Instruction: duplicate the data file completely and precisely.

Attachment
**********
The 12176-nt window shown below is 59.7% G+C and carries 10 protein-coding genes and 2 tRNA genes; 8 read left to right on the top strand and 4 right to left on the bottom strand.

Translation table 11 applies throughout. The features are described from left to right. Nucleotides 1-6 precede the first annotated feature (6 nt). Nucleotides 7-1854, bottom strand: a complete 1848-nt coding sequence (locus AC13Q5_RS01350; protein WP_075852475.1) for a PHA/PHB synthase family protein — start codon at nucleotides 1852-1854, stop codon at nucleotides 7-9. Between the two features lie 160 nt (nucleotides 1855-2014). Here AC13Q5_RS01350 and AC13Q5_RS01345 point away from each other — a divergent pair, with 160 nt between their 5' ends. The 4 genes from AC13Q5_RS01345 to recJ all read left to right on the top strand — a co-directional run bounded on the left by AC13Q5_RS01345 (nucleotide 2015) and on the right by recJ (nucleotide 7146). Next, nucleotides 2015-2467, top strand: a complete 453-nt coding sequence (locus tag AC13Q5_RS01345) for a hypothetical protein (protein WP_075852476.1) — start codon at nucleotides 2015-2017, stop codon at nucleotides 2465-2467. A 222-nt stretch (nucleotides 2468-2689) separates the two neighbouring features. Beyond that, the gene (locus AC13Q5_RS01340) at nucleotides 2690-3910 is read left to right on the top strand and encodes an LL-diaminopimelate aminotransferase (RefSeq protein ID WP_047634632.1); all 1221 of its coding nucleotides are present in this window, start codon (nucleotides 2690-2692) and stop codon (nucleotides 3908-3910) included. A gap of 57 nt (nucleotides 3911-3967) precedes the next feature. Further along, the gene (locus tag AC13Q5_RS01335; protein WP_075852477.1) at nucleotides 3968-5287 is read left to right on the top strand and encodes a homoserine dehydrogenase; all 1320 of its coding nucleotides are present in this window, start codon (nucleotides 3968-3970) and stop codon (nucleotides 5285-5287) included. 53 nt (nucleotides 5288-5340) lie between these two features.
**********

The 12176-nt window shown below is 59.7% G+C and carries 10 protein-coding genes and 2 tRNA genes; 8 read left to right on the top strand and 4 right to left on the bottom strand.

Translation table 11 applies throughout. The features are described from left to right. Nucleotides 1-6 precede the first annotated feature (6 nt). Nucleotides 7-1854, bottom strand: a complete 1848-nt coding sequence (locus AC13Q5_RS01350; protein WP_075852475.1) for a PHA/PHB synthase family protein — start codon at nucleotides 1852-1854, stop codon at nucleotides 7-9. Between the two features lie 160 nt (nucleotides 1855-2014). Here AC13Q5_RS01350 and AC13Q5_RS01345 point away from each other — a divergent pair, with 160 nt between their 5' ends. The 4 genes from AC13Q5_RS01345 to recJ all read left to right on the top strand — a co-directional run bounded on the left by AC13Q5_RS01345 (nucleotide 2015) and on the right by recJ (nucleotide 7146). Next, nucleotides 2015-2467, top strand: a complete 453-nt coding sequence (locus tag AC13Q5_RS01345) for a hypothetical protein (protein WP_075852476.1) — start codon at nucleotides 2015-2017, stop codon at nucleotides 2465-2467. A 222-nt stretch (nucleotides 2468-2689) separates the two neighbouring features. Beyond that, the gene (locus AC13Q5_RS01340) at nucleotides 2690-3910 is read left to right on the top strand and encodes an LL-diaminopimelate aminotransferase (RefSeq protein ID WP_047634632.1); all 1221 of its coding nucleotides are present in this window, start codon (nucleotides 2690-2692) and stop codon (nucleotides 3908-3910) included. A gap of 57 nt (nucleotides 3911-3967) precedes the next feature. Further along, the gene (locus tag AC13Q5_RS01335; protein WP_075852477.1) at nucleotides 3968-5287 is read left to right on the top strand and encodes a homoserine dehydrogenase; all 1320 of its coding nucleotides are present in this window, start codon (nucleotides 3968-3970) and stop codon (nucleotides 5285-5287) included. 53 nt (nucleotides 5288-5340) lie between these two features.